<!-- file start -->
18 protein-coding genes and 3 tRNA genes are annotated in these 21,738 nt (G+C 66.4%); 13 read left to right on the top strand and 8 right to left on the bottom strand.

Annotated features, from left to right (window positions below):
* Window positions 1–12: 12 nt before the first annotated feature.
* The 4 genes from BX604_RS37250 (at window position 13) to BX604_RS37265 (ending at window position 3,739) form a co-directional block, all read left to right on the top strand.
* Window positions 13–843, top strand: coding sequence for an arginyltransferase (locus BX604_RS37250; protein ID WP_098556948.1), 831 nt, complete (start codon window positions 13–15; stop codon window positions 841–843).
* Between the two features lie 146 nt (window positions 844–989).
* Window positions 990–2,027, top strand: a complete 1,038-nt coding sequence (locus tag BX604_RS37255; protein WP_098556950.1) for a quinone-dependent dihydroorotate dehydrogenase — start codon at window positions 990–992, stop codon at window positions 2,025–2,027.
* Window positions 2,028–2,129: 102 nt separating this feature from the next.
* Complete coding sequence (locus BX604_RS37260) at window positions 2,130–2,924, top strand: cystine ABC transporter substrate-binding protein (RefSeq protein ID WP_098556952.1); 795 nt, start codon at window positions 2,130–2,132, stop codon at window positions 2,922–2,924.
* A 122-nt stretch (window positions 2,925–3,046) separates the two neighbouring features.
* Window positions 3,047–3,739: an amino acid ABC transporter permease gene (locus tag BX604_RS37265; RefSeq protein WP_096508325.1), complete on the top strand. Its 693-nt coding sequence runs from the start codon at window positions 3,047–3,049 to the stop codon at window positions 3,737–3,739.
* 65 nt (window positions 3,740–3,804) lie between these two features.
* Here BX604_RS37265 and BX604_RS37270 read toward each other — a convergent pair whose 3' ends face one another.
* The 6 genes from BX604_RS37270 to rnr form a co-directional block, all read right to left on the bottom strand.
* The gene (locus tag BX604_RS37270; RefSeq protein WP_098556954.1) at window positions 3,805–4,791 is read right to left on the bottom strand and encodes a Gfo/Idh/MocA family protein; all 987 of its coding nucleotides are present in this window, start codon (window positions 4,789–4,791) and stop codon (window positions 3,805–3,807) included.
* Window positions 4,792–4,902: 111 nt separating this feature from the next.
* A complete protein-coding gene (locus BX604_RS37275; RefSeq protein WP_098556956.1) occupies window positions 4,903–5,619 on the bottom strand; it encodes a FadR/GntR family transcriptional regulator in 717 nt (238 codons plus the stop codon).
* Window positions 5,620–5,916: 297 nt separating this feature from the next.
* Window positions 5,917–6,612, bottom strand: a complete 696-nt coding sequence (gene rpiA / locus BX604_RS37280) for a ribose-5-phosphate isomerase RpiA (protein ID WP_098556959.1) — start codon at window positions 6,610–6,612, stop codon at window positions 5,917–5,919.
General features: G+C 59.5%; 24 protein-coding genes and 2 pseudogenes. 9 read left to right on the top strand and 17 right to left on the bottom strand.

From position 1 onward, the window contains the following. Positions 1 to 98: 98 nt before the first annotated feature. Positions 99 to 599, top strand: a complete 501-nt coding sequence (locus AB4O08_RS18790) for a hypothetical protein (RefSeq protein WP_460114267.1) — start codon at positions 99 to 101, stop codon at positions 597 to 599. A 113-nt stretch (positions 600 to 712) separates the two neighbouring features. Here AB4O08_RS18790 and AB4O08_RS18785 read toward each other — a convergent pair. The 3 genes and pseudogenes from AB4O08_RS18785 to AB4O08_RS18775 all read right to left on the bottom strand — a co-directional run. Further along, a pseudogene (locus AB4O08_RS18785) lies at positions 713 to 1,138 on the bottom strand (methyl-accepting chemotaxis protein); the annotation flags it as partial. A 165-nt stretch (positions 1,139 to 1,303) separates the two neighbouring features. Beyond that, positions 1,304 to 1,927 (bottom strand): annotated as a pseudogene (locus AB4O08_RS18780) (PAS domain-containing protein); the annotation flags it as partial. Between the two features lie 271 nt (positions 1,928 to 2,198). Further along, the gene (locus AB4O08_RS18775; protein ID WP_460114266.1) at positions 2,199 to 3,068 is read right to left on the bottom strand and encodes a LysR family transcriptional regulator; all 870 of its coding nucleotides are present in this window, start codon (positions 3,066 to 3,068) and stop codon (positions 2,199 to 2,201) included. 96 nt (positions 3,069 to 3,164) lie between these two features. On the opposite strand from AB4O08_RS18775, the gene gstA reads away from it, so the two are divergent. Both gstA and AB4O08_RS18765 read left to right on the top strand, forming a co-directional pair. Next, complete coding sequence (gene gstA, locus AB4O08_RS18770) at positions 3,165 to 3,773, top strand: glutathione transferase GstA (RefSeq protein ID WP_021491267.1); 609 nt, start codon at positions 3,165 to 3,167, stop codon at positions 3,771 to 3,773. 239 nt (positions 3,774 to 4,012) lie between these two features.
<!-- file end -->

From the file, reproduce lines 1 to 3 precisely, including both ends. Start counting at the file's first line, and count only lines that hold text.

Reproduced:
18 protein-coding genes and 3 tRNA genes are annotated in these 21,738 nt (G+C 66.4%); 13 read left to right on the top strand and 8 right to left on the bottom strand.

Annotated features, from left to right (window positions below):
* Window positions 1–12: 12 nt before the first annotated feature.